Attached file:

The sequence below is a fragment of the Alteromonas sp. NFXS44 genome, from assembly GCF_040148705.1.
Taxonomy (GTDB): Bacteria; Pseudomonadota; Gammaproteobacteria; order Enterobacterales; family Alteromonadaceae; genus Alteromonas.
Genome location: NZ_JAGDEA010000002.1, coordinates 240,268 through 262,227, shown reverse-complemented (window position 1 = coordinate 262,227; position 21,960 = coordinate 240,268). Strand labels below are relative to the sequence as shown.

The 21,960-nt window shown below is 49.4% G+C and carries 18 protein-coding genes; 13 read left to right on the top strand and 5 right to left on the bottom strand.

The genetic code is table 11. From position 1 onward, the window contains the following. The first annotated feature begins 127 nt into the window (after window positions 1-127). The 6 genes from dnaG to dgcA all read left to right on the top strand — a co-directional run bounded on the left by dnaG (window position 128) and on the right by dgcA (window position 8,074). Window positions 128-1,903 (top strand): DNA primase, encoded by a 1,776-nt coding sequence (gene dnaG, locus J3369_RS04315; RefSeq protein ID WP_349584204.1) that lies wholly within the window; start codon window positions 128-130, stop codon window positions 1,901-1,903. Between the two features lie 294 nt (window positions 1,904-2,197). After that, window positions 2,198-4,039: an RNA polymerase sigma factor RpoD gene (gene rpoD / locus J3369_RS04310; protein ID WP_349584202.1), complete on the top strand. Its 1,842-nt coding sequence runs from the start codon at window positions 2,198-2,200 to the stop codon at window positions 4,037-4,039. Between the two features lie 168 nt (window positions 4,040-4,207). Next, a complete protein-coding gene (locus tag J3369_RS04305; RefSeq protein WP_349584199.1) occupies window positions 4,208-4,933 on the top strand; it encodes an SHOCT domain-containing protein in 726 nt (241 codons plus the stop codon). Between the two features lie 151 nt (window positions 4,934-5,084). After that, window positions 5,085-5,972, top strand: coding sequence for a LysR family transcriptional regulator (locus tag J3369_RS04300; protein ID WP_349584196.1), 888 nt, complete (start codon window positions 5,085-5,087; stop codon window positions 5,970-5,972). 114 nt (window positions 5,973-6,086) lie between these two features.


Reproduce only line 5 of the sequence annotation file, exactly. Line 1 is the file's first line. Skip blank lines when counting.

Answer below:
The genetic code is table 11. From position 1 onward, the window contains the following. The first annotated feature begins 127 nt into the window (after window positions 1-127). The 6 genes from dnaG to dgcA all read left to right on the top strand — a co-directional run bounded on the left by dnaG (window position 128) and on the right by dgcA (window position 8,074). Window positions 128-1,903 (top strand): DNA primase, encoded by a 1,776-nt coding sequence (gene dnaG, locus J3369_RS04315; RefSeq protein ID WP_349584204.1) that lies wholly within the window; start codon window positions 128-130, stop codon window positions 1,901-1,903. Between the two features lie 294 nt (window positions 1,904-2,197). After that, window positions 2,198-4,039: an RNA polymerase sigma factor RpoD gene (gene rpoD / locus J3369_RS04310; protein ID WP_349584202.1), complete on the top strand. Its 1,842-nt coding sequence runs from the start codon at window positions 2,198-2,200 to the stop codon at window positions 4,037-4,039. Between the two features lie 168 nt (window positions 4,040-4,207). Next, a complete protein-coding gene (locus tag J3369_RS04305; RefSeq protein WP_349584199.1) occupies window positions 4,208-4,933 on the top strand; it encodes an SHOCT domain-containing protein in 726 nt (241 codons plus the stop codon). Between the two features lie 151 nt (window positions 4,934-5,084). After that, window positions 5,085-5,972, top strand: coding sequence for a LysR family transcriptional regulator (locus tag J3369_RS04300; protein ID WP_349584196.1), 888 nt, complete (start codon window positions 5,085-5,087; stop codon window positions 5,970-5,972). 114 nt (window positions 5,973-6,086) lie between these two features.